Researchers make telescopic contact lens capable of 2.8x zoom

Jul 4, 2013
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Researchers make telescopic contact lens capable of 2.8x zoom

If you've ever found yourself wishing for the ability to zoom your vision whilst squinting at a sign or object in the distance, you can rejoice - the first telescopic contact lens has been created, and with it the wearer's sight can be boosted 2.8x. What's more, the lens is small enough that it can be worn without discomfort.

The work was done by researchers led by Eric Tremblay of the École Polytechnique Fédérale de Lausanne and Joseph Ford of University of California, San Diego. With this latest technology, all previous versions of telescopic vision have been torn asunder: implants, glasses, and thick contact lenses that were too big for someone to reasonably wear.

The lens measures in at 1.17mm in thickness, and works through a series of light bouncing. Light enters via the contact lens' edges and bounces four times on very small mirrors made of aluminum, which function to both remove chromatic aberration and boost the image nearly three times. The light then reaches the outer portion of the retina with the magnified image.

The lenses were developed specifically for individuals affected by macular degeneration, which causes damage to the central part of the retina while usually leaving the edge of the retina in working condition. This portion of the eye can't make out most details, however, reducing vision quality. Because the lenses pushes the light to this outer portion of the retina, individuals with this condition will be able to zoom in on an image, seeing the details the disease rids them of.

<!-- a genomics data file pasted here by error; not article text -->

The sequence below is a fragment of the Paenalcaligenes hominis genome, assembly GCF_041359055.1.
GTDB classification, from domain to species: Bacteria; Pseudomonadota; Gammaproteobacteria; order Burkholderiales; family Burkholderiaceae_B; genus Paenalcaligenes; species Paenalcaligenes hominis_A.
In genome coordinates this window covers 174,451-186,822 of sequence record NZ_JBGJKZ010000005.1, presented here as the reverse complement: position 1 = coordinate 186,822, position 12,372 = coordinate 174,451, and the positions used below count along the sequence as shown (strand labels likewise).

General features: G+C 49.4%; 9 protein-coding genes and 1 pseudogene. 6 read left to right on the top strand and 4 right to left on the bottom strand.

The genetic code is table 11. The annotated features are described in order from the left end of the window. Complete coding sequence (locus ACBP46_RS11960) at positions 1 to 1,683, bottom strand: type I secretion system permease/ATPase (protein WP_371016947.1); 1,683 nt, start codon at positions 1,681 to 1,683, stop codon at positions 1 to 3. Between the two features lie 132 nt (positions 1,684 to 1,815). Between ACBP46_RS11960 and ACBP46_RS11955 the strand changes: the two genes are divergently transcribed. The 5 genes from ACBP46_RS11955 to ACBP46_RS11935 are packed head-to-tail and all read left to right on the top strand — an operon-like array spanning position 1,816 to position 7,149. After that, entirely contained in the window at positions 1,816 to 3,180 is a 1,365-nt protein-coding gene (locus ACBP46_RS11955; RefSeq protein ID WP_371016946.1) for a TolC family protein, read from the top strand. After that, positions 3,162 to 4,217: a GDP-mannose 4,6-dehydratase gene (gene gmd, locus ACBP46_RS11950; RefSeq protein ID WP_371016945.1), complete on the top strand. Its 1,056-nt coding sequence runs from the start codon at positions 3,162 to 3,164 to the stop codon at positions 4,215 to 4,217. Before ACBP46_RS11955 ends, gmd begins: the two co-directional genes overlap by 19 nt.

The contact lens is made from the same material that older versions of contact lenses were made from, a polymer called PMMA. The final product, which would be made available to the average consumer, will have to be made from the modern contact lens material known as RGP polymer. When in use, the wearer can switch back and forth between regular and zoomed vision.

This is achieved using 3D TV glasses (not to be confused with the red-and-blue 3D glasses used with older 3D technology). The glasses work with a polarizing filter that is on the front of the center portion of the lenses. The glasses reverses the polarization, causing the light bouncing and zoom effect.

SOURCE: Extreme Tech


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